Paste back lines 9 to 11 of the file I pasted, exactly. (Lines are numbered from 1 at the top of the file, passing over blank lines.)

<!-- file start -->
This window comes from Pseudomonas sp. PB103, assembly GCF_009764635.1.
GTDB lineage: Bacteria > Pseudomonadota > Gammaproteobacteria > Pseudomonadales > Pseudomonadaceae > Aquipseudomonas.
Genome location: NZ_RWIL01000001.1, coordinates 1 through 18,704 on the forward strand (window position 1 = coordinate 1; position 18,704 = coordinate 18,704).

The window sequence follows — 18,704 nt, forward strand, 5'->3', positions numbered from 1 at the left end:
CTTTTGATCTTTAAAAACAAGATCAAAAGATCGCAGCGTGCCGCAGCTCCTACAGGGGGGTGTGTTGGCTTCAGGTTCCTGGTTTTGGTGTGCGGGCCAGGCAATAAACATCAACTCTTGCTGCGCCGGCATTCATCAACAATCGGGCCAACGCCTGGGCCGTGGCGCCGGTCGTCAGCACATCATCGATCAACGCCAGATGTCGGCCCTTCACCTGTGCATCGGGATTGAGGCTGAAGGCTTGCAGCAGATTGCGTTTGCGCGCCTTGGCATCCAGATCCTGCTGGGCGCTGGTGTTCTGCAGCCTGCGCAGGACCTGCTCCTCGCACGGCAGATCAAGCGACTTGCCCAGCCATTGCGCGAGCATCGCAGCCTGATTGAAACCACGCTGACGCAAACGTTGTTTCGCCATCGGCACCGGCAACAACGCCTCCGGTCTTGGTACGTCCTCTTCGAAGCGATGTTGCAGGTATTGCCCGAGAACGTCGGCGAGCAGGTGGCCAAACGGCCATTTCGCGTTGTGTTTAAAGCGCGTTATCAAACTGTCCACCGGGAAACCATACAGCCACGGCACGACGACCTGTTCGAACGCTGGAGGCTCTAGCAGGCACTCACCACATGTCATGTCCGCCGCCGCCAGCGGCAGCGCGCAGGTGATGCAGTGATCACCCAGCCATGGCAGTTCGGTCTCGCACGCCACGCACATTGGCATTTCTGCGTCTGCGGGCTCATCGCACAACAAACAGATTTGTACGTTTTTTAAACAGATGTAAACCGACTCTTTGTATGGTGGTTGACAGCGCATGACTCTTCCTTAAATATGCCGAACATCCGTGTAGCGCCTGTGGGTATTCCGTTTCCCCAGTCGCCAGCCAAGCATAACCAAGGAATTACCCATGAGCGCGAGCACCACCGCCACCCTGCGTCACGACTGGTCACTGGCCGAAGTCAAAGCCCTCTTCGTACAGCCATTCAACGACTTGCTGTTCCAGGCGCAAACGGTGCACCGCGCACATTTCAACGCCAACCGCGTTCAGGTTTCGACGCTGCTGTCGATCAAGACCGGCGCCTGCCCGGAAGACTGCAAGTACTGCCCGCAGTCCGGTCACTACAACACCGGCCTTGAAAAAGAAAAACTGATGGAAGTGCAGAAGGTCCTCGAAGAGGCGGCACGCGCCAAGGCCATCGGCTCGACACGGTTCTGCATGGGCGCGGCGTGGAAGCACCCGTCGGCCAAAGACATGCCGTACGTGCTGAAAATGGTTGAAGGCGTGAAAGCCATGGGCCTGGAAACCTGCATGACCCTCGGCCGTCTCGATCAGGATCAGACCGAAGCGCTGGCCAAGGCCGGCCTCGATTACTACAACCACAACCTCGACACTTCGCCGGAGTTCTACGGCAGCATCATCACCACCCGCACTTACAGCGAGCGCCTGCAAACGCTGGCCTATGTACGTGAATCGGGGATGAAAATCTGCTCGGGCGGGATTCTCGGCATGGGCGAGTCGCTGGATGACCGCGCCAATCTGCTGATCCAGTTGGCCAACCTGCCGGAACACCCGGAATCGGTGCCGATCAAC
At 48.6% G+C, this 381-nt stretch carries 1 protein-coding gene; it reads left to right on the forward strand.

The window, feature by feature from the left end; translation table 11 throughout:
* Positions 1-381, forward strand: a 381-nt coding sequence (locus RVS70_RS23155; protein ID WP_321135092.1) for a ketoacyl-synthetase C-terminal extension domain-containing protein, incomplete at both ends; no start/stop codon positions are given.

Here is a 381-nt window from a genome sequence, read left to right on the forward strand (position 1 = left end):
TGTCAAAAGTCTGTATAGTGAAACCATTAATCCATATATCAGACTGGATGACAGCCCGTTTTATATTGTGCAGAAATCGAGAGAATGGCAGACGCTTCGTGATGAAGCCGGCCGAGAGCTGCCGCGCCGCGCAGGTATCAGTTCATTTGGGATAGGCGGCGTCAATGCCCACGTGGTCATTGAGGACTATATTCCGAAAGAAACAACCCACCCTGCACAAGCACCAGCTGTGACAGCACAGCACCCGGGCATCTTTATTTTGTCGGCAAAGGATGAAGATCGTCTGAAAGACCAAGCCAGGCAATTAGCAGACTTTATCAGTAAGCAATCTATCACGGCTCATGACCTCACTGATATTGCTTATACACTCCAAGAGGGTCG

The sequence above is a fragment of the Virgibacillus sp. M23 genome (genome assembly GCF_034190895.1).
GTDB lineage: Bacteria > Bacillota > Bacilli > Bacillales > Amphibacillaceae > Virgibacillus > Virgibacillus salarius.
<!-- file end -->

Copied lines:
Here is a 381-nt window from a genome sequence, read left to right on the forward strand (position 1 = left end):
TGTCAAAAGTCTGTATAGTGAAACCATTAATCCATATATCAGACTGGATGACAGCCCGTTTTATATTGTGCAGAAATCGAGAGAATGGCAGACGCTTCGTGATGAAGCCGGCCGAGAGCTGCCGCGCCGCGCAGGTATCAGTTCATTTGGGATAGGCGGCGTCAATGCCCACGTGGTCATTGAGGACTATATTCCGAAAGAAACAACCCACCCTGCACAAGCACCAGCTGTGACAGCACAGCACCCGGGCATCTTTATTTTGTCGGCAAAGGATGAAGATCGTCTGAAAGACCAAGCCAGGCAATTAGCAGACTTTATCAGTAAGCAATCTATCACGGCTCATGACCTCACTGATATTGCTTATACACTCCAAGAGGGTCG

The sequence above is a fragment of the Virgibacillus sp. M23 genome (genome assembly GCF_034190895.1).